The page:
Microsoft To Debut 'Origami' Ultra-Mobile PC Specs For Vista


Ideas include built-in QWERTY keyboard, 3-4 hrs battery life and <1.5 lbs


Microsoft is at work on a version 2.0 "Origami" experience for Windows Vista on Ultra-Mobile PCs (UMPC).

The second set of possible UMPC specifications under consideration calls for ultra-thin PCs that weigh less than 1.5 pounds, incorporate 5-inch or 7-inch displays .and are housed in an 18- to 20-mm footprint, executives said.

Potential features of the next-generation Origami design at the drawing board include an integrated QWERTY keyboard, a touch screen fully integrated into the LCD, at least 1 GB of memory, and battery life of between three and four hours, said Microsoft Vista development manager Vikram Madan, at the Windows Hardware Engineering conference.

Microsoft's first UMPC design, which appeared in 2006, is based on Windows XP Tablet Edition. That design specified systems weighing less than 2.5 pounds, offering 7-inch displays, integrated touch digitizer and thumb-based controls, between 512 MB and 1 GB of memory, and battery life of between two and three hours.

Microsoft revealed plans for its next Origami 2.0 design in 2007 on the heels of two significant UMPC announcements by Samsung and Intel.

In March, Samsung announced an upgrade of its UMPC called Q1P and then in May announced the next-generation UMPC family known as the Q1 Ultra. Meanwhile, Intel recently launched its "McCaslin" UMPC platform and expects systems based on it to ship as early as this summer.

And even as Microsoft plans to move forward on its Origami experience for Windows Vista, Intel last month unveiled a new Ultra-Mobile PC platform, code-named McCaslin. It expects OEMs to begin shipping McCaslin-based UMPCs this summer.

In late 2008, Intel plans to release an upgrade to the UMPC platform, code-named Menlow, and an associated chipset solution, code-named Poulsbo, that will ship on a single piece of silicon. The next-generation UMPC platform will feature a new 45-nm processor, code-named Silverthorne, Intel said.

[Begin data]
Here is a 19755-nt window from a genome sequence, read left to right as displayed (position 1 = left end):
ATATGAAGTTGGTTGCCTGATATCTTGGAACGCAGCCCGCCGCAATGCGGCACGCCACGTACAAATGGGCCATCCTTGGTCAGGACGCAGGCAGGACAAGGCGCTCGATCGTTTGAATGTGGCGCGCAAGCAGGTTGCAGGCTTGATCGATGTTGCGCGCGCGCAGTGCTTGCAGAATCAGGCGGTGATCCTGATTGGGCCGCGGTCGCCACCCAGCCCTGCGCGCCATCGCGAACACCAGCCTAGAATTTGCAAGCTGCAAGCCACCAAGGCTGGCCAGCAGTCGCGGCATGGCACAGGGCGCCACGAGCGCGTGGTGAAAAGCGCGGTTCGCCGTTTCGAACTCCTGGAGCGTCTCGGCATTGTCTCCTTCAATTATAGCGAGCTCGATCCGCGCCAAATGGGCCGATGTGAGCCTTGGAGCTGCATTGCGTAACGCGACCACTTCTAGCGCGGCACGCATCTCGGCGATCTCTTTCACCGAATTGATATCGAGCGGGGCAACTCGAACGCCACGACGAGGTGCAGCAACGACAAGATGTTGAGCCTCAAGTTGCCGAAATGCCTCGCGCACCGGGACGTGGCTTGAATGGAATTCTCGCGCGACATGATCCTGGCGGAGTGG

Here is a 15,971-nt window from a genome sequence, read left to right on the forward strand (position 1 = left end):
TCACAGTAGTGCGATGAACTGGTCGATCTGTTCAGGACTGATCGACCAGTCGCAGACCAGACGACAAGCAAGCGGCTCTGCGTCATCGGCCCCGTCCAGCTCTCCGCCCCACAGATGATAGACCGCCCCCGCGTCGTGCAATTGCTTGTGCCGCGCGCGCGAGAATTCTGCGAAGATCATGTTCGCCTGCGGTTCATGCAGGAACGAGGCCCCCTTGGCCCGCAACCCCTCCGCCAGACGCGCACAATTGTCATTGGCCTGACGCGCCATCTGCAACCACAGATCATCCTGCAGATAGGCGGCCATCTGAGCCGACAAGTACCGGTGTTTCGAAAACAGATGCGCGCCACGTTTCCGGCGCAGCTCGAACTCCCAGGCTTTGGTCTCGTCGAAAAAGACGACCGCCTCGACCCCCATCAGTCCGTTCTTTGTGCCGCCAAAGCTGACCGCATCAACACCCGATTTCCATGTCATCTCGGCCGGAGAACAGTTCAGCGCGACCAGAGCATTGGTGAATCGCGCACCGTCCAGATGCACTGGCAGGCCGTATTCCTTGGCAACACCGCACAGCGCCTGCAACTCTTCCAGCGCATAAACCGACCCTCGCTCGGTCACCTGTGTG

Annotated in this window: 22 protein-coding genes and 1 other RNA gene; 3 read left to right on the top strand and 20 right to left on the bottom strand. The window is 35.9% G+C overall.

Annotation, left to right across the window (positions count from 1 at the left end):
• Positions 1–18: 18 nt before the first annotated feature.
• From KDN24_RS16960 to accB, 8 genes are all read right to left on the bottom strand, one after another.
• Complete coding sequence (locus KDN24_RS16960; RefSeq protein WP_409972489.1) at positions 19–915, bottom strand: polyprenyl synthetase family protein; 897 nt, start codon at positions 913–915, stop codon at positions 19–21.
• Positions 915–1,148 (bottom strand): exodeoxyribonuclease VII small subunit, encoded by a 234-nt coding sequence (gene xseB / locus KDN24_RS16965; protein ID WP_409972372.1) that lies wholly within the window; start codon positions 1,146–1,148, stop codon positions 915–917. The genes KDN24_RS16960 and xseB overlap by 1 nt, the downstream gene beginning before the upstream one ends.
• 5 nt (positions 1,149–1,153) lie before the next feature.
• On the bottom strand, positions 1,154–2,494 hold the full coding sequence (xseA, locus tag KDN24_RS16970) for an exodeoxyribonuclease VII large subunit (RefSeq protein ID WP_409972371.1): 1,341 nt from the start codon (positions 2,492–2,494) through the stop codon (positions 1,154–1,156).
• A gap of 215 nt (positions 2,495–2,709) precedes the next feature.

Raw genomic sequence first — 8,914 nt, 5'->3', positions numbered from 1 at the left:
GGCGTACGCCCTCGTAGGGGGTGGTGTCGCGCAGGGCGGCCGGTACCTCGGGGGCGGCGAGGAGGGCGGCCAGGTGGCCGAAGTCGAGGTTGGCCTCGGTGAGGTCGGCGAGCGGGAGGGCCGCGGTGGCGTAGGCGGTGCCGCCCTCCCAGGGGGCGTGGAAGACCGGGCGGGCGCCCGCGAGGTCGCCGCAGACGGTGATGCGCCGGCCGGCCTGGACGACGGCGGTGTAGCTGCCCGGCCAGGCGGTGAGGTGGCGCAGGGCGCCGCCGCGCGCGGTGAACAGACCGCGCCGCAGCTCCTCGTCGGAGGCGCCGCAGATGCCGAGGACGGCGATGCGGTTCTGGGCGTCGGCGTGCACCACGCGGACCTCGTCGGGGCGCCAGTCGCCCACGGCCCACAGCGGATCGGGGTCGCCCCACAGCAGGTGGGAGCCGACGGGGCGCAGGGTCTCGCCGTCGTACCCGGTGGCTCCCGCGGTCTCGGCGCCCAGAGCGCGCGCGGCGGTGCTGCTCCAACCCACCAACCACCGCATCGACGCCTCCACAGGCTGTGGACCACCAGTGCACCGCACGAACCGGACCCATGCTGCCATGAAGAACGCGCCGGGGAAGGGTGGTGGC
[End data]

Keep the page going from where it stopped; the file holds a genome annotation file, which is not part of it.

Meanwhile, AMD is pursuing its own UMPC agenda based on its Geocode LX800 processors. At WinHEC, one AMD executive walked the halls carrying Data Evolution's compact, sleek Cathena XP UMPC weighing less than 2 pounds and running an AMD processor, Windows XP and featuring a 7-inch display. Raon Digital, a Korean OEM, also ships an ultra-mobile PC, Vega, that runs AMD's Geocdoe LX 800.

It remains unclear whether system builders will participate in the burgeoning UMPC market, if at all.

Many whitebox builders that enjoyed success in the desktop PC market were unable to gain a foothold in the notebook market, due in part to the lack of defined specifications.

New platforms, such as Intel's recently released Santa Rosa"Centrino and upcoming McCaslin UMPC based on Core 2 Duo, will provide specifications and reference designs early in the process to level the playing field, said one Intel executive at WinHEC.

David Stinner, president of Buffalo, N.Y.-basd USitek, said he has not heard about Intel's plans, but said it "would be an awesome market to get into." "Executives at the SMB clients I support would easily purchase UMPCs if I had an offering," he added.

But it may be an uphill climb for whitebook OEMs that want a piece of th action.

"Intel is creating a dedicated platform for UMPCs, and if it follows the laptop trend it won't be available to most system builders," said Microsoft's Madan. "But if a system builder can get what they need from Intel, it'll happen much faster."